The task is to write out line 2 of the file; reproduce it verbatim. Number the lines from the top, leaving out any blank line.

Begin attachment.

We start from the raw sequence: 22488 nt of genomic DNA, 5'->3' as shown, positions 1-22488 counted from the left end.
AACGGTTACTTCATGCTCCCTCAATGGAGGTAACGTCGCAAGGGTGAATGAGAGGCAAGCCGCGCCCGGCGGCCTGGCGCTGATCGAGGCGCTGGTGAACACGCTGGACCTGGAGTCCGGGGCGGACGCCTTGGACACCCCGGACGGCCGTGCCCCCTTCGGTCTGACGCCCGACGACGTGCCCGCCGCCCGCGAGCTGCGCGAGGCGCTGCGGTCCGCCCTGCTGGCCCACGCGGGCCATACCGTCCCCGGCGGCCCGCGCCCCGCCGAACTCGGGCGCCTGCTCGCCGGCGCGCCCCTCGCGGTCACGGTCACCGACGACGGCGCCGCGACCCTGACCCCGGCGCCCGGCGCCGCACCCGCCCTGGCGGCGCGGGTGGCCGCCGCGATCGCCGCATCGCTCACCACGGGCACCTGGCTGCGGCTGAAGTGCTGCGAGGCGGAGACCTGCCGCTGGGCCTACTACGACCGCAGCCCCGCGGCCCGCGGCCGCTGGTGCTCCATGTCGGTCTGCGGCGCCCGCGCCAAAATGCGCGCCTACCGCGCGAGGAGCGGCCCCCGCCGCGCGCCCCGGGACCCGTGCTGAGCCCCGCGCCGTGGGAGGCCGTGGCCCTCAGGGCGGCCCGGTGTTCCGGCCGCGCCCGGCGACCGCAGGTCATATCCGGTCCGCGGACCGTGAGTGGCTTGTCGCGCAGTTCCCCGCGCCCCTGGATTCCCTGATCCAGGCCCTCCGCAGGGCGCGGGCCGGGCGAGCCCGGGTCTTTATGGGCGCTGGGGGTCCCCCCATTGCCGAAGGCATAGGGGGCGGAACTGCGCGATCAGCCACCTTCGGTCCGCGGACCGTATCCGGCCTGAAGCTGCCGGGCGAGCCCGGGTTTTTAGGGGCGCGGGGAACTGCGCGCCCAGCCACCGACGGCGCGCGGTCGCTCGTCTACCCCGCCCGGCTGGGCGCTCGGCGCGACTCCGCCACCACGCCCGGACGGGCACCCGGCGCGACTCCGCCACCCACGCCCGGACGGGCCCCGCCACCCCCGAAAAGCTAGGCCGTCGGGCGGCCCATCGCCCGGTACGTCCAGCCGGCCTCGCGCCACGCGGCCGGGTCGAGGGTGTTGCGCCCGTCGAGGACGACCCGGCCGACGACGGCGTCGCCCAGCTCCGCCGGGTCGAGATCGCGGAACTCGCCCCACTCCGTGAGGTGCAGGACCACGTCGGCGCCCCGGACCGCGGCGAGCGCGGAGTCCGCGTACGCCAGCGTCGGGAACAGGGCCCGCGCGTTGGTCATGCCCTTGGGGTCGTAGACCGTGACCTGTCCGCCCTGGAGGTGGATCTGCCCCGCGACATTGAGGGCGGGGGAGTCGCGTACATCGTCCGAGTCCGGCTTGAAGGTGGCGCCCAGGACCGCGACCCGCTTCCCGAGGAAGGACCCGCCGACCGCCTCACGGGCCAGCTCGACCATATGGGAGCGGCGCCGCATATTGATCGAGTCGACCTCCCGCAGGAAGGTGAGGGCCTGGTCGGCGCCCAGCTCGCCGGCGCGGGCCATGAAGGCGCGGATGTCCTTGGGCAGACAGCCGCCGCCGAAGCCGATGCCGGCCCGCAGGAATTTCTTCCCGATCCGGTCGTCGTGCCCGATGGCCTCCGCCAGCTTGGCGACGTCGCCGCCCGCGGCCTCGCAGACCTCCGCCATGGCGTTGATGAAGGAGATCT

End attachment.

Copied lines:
AACGGTTACTTCATGCTCCCTCAATGGAGGTAACGTCGCAAGGGTGAATGAGAGGCAAGCCGCGCCCGGCGGCCTGGCGCTGATCGAGGCGCTGGTGAACACGCTGGACCTGGAGTCCGGGGCGGACGCCTTGGACACCCCGGACGGCCGTGCCCCCTTCGGTCTGACGCCCGACGACGTGCCCGCCGCCCGCGAGCTGCGCGAGGCGCTGCGGTCCGCCCTGCTGGCCCACGCGGGCCATACCGTCCCCGGCGGCCCGCGCCCCGCCGAACTCGGGCGCCTGCTCGCCGGCGCGCCCCTCGCGGTCACGGTCACCGACGACGGCGCCGCGACCCTGACCCCGGCGCCCGGCGCCGCACCCGCCCTGGCGGCGCGGGTGGCCGCCGCGATCGCCGCATCGCTCACCACGGGCACCTGGCTGCGGCTGAAGTGCTGCGAGGCGGAGACCTGCCGCTGGGCCTACTACGACCGCAGCCCCGCGGCCCGCGGCCGCTGGTGCTCCATGTCGGTCTGCGGCGCCCGCGCCAAAATGCGCGCCTACCGCGCGAGGAGCGGCCCCCGCCGCGCGCCCCGGGACCCGTGCTGAGCCCCGCGCCGTGGGAGGCCGTGGCCCTCAGGGCGGCCCGGTGTTCCGGCCGCGCCCGGCGACCGCAGGTCATATCCGGTCCGCGGACCGTGAGTGGCTTGTCGCGCAGTTCCCCGCGCCCCTGGATTCCCTGATCCAGGCCCTCCGCAGGGCGCGGGCCGGGCGAGCCCGGGTCTTTATGGGCGCTGGGGGTCCCCCCATTGCCGAAGGCATAGGGGGCGGAACTGCGCGATCAGCCACCTTCGGTCCGCGGACCGTATCCGGCCTGAAGCTGCCGGGCGAGCCCGGGTTTTTAGGGGCGCGGGGAACTGCGCGCCCAGCCACCGACGGCGCGCGGTCGCTCGTCTACCCCGCCCGGCTGGGCGCTCGGCGCGACTCCGCCACCACGCCCGGACGGGCACCCGGCGCGACTCCGCCACCCACGCCCGGACGGGCCCCGCCACCCCCGAAAAGCTAGGCCGTCGGGCGGCCCATCGCCCGGTACGTCCAGCCGGCCTCGCGCCACGCGGCCGGGTCGAGGGTGTTGCGCCCGTCGAGGACGACCCGGCCGACGACGGCGTCGCCCAGCTCCGCCGGGTCGAGATCGCGGAACTCGCCCCACTCCGTGAGGTGCAGGACCACGTCGGCGCCCCGGACCGCGGCGAGCGCGGAGTCCGCGTACGCCAGCGTCGGGAACAGGGCCCGCGCGTTGGTCATGCCCTTGGGGTCGTAGACCGTGACCTGTCCGCCCTGGAGGTGGATCTGCCCCGCGACATTGAGGGCGGGGGAGTCGCGTACATCGTCCGAGTCCGGCTTGAAGGTGGCGCCCAGGACCGCGACCCGCTTCCCGAGGAAGGACCCGCCGACCGCCTCACGGGCCAGCTCGACCATATGGGAGCGGCGCCGCATATTGATCGAGTCGACCTCCCGCAGGAAGGTGAGGGCCTGGTCGGCGCCCAGCTCGCCGGCGCGGGCCATGAAGGCGCGGATGTCCTTGGGCAGACAGCCGCCGCCGAAGCCGATGCCGGCCCGCAGGAATTTCTTCCCGATCCGGTCGTCGTGCCCGATGGCCTCCGCCAGCTTGGCGACGTCGCCGCCCGCGGCCTCGCAGACCTCCGCCATGGCGTTGATGAAGGAGATCT